KERRY County Council should get advance notice from the government if any further applications are received for a licence to provide accommodation for asylum seekers in the county, a local councillor has suggested.
Cllr Michael Cahill said in view of a lack of medical facilities, transport, employment, water and sewage in many rural towns and villages in the county, the council should have a major input into identifying, on behalf of the department, any infrastructure that would need to be put in place in advance to facilitate the addition of a sizeable number of new citizens.
“We must learn from the botched efforts of the Department of Justice and Equality in setting up a direct provision centre at the Skellig Star Hotel in Caherciveen at the height of the present pandemic,” Cllr Cahill insisted.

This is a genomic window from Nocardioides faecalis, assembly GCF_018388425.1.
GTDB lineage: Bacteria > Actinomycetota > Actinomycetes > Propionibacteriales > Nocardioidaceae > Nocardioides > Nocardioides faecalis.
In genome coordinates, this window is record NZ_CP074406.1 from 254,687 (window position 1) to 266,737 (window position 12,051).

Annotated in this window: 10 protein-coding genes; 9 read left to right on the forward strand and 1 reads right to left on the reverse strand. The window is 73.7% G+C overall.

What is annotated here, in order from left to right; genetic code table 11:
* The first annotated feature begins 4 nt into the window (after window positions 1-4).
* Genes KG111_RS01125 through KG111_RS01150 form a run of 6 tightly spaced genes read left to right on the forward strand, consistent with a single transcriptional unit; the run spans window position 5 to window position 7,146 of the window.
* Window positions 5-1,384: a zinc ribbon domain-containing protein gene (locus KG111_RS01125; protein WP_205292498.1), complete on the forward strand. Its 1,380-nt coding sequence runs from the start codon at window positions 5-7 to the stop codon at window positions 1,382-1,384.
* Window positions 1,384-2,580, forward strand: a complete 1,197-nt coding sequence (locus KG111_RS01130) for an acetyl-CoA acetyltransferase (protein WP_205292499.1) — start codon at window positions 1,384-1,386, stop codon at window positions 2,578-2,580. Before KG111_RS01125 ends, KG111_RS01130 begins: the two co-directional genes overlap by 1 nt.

He welcomed the fact that the new government intends to end direct provision as a failed concept but he said it must not be replaced with another deeply flawed and inequitable system.
Cllr Cahill moved an emergency motion on the matter at this week’s meeting of Kerry County Council and he wants Kerry to lead the way in solving the nationwide problem.
“There are genuine concerns being raised in places like Sneem, Castlecove and Cahersciveen and solutions need to be put in place now,” he said.
Cllr Cahill said the advice of the Health Service Executive should also be sought and strictly adhered to in advance of any future contracts being signed.
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